torstar news service
The 2006 Scotiabank Giller Prize jury has announced a list of 15 authors and their books that will be considered for one of Canada’s most prestigious literary prizes.
“The selection of this year’s books is a revelation,” the jury said in a written statement. ”Our country and its writers, who not only populate every region but also demonstrate their differing sensibilities, help us to understand ourselves and give us clarity and hope.”
The jury is composed of former governor general Adrienne Clarkson and authors Alice Munro and Michael Winter.
The shortlist for this year’s Giller will be announced at an Oct. 3 news conference at the Four Seasons Hotel in Toronto. This is the first time such a long list has been announced in advance.
The finalists will be honoured and a winner announced at a gala black tie dinner and awards ceremony Nov. 7.
The list of all 15 authors and their books:
- David Adams Richards for his novel The Friends Of Meager Fortune, published by Doubleday Canada.
- Caroline Adderson for her novel Pleased to Meet You, Thomas Allen Publishers.
- Todd Babiak for his novel The Garneau Block, McClelland & Stewart.
- Randy Boyagoda for his novel Governor of the Northern Province, Penguin Canada.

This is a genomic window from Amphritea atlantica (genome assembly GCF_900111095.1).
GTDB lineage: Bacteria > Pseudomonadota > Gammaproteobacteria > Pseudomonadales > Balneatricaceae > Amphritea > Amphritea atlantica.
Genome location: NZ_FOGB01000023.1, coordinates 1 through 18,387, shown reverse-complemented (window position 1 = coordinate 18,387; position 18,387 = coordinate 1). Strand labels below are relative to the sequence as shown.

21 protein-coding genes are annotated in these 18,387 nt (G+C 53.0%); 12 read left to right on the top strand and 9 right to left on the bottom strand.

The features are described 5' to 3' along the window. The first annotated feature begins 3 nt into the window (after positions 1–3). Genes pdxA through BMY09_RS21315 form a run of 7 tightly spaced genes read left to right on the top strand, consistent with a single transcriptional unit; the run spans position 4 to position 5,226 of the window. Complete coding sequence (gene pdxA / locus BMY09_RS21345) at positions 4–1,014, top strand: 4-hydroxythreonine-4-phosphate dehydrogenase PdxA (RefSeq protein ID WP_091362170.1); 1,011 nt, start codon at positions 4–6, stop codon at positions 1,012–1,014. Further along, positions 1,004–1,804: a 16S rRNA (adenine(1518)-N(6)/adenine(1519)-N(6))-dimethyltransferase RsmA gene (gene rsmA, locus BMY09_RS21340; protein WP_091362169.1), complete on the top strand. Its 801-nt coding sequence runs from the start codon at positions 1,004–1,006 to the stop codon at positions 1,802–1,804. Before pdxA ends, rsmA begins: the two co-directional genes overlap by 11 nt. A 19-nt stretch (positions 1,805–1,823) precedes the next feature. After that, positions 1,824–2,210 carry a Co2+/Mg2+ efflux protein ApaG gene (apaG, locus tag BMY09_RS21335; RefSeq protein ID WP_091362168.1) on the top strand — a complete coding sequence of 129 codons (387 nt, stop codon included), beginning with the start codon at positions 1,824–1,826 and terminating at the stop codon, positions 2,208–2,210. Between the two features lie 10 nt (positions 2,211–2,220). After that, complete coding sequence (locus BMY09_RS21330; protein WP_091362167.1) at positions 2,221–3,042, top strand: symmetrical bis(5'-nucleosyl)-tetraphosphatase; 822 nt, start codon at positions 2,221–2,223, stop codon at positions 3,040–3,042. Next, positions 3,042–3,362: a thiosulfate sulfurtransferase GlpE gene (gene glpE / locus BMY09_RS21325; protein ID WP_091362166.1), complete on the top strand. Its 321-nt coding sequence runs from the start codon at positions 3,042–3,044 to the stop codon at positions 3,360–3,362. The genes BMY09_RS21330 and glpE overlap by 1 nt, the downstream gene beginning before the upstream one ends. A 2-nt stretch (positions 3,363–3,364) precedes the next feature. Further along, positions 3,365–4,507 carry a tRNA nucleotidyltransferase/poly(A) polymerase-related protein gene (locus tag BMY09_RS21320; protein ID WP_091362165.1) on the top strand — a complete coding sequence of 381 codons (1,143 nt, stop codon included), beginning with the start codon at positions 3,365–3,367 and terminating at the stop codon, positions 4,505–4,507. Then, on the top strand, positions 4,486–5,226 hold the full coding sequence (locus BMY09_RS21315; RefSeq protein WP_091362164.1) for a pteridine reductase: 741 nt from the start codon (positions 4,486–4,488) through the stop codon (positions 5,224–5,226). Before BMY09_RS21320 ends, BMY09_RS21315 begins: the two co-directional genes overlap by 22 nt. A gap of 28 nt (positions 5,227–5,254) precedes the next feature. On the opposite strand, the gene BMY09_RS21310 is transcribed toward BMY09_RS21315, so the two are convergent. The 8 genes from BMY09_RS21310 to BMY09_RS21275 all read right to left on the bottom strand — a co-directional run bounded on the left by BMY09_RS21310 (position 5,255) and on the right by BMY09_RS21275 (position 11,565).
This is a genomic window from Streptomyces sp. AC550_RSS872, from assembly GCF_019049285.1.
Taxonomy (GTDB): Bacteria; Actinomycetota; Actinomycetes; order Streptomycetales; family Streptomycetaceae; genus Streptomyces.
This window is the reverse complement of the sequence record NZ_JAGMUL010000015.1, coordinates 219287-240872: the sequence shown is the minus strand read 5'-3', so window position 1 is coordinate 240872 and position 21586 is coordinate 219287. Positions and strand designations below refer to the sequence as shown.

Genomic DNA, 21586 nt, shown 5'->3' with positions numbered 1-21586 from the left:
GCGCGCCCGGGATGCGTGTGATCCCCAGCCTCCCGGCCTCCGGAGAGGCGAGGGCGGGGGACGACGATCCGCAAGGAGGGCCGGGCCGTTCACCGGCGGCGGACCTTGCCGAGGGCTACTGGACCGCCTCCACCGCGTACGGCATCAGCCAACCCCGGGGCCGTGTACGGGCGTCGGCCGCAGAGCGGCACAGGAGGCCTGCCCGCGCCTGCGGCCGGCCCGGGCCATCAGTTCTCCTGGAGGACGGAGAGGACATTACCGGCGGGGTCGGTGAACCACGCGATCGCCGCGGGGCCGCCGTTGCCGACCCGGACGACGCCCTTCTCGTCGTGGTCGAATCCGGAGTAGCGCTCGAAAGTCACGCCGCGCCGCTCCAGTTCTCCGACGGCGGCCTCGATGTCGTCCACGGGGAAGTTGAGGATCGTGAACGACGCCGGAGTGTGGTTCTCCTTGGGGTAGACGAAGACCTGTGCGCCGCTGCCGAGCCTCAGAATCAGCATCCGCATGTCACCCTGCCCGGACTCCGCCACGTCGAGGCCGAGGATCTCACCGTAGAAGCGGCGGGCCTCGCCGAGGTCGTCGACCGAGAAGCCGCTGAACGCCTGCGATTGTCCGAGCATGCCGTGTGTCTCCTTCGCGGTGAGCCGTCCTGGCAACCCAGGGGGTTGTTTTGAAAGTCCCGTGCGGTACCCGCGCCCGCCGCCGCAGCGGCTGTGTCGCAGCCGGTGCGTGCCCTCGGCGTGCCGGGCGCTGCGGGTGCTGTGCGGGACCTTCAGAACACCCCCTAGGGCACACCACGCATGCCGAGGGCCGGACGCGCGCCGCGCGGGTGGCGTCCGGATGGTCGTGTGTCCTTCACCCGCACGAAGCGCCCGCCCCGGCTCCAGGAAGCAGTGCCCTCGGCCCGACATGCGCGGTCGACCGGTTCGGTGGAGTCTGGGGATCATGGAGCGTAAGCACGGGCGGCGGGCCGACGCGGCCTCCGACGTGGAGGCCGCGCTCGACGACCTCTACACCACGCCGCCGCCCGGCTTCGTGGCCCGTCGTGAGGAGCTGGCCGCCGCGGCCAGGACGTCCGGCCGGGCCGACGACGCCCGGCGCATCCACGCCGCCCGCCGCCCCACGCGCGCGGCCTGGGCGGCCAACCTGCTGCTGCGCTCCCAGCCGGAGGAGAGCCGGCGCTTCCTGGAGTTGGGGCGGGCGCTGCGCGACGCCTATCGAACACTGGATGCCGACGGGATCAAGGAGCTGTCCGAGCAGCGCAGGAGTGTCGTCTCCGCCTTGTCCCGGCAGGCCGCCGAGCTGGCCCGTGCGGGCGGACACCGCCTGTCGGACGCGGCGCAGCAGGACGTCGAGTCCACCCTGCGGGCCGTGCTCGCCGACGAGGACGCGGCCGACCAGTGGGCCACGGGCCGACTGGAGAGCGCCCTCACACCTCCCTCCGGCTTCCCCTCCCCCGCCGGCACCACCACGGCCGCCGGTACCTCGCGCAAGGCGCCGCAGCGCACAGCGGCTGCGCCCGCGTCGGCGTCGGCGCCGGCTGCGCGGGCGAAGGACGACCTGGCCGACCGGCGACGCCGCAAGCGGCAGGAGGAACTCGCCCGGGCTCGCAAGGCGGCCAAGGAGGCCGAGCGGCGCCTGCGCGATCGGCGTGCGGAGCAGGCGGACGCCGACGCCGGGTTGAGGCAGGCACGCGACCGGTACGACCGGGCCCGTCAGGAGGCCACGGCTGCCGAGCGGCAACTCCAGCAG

- Douglas Coupland for his novel jPod, Random House Canada.
- Alan Cumyn for his novel The Famished Lover, Goose Lane Editions.
- Rawi Hage for his novel De Niro’s Game, House of Anansi Press.
- Kenneth J, Harvey for his novel Inside, Random House Canada.
- Wayne Johnston for his novel The Custodian of Paradise, Knopf Canada.
- Vincent Lam for his collection of short stories Bloodletting & Miraculous Cures, Doubleday Canada.
- Annette Lapointe for her novel Stolen, Anvil Press.
- Pascale Quiviger for her novel The Perfect Circle, Cormorant Books.
- Gaetan Soucy for his novel The Immaculate Conception, House of Anansi Press.
- Russell Wangersky for his short story collection The Hour of Bad Decisions, Coteau Books.
- Carol Windley for her short story collection Home Schooling, Cormorant Books.
The Giller Prize was established in 1994 by businessman Jack Rabinovitch in honour of his wife, literary journalist Doris Giller, who died of cancer in April 1993.
It started at $25,000 but with the sponsorship of Scotiabank has been boosted to $50,000, with $40,000 going to the winner.